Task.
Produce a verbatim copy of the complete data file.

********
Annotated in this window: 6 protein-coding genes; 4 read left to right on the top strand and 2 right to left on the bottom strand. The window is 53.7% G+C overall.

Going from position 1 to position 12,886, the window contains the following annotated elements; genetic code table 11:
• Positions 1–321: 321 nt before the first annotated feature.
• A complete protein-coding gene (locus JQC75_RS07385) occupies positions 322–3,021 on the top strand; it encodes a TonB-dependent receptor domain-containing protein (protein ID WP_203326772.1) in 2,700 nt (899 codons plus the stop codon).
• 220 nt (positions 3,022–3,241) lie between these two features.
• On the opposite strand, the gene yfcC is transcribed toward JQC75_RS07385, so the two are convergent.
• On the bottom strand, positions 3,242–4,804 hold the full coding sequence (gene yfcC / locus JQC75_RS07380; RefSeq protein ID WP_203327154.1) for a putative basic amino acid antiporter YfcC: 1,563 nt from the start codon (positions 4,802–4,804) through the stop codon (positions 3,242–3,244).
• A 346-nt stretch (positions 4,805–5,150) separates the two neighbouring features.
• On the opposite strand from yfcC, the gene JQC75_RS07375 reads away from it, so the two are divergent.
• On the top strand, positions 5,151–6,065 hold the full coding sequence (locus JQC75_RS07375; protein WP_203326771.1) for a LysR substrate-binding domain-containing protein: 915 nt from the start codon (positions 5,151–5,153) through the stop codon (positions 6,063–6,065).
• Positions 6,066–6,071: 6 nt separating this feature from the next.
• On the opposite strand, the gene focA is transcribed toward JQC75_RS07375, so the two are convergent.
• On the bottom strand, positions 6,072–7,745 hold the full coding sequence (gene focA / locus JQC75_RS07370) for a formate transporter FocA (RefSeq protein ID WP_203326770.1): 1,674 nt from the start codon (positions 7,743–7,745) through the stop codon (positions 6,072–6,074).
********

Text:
Annotated in this window: 6 protein-coding genes; 4 read left to right on the top strand and 2 right to left on the bottom strand. The window is 53.7% G+C overall.

Going from position 1 to position 12,886, the window contains the following annotated elements; genetic code table 11:
• Positions 1–321: 321 nt before the first annotated feature.
• A complete protein-coding gene (locus JQC75_RS07385) occupies positions 322–3,021 on the top strand; it encodes a TonB-dependent receptor domain-containing protein (protein ID WP_203326772.1) in 2,700 nt (899 codons plus the stop codon).
• 220 nt (positions 3,022–3,241) lie between these two features.
• On the opposite strand, the gene yfcC is transcribed toward JQC75_RS07385, so the two are convergent.
• On the bottom strand, positions 3,242–4,804 hold the full coding sequence (gene yfcC / locus JQC75_RS07380; RefSeq protein ID WP_203327154.1) for a putative basic amino acid antiporter YfcC: 1,563 nt from the start codon (positions 4,802–4,804) through the stop codon (positions 3,242–3,244).
• A 346-nt stretch (positions 4,805–5,150) separates the two neighbouring features.
• On the opposite strand from yfcC, the gene JQC75_RS07375 reads away from it, so the two are divergent.
• On the top strand, positions 5,151–6,065 hold the full coding sequence (locus JQC75_RS07375; protein WP_203326771.1) for a LysR substrate-binding domain-containing protein: 915 nt from the start codon (positions 5,151–5,153) through the stop codon (positions 6,063–6,065).
• Positions 6,066–6,071: 6 nt separating this feature from the next.
• On the opposite strand, the gene focA is transcribed toward JQC75_RS07375, so the two are convergent.
• On the bottom strand, positions 6,072–7,745 hold the full coding sequence (gene focA / locus JQC75_RS07370) for a formate transporter FocA (RefSeq protein ID WP_203326770.1): 1,674 nt from the start codon (positions 7,743–7,745) through the stop codon (positions 6,072–6,074).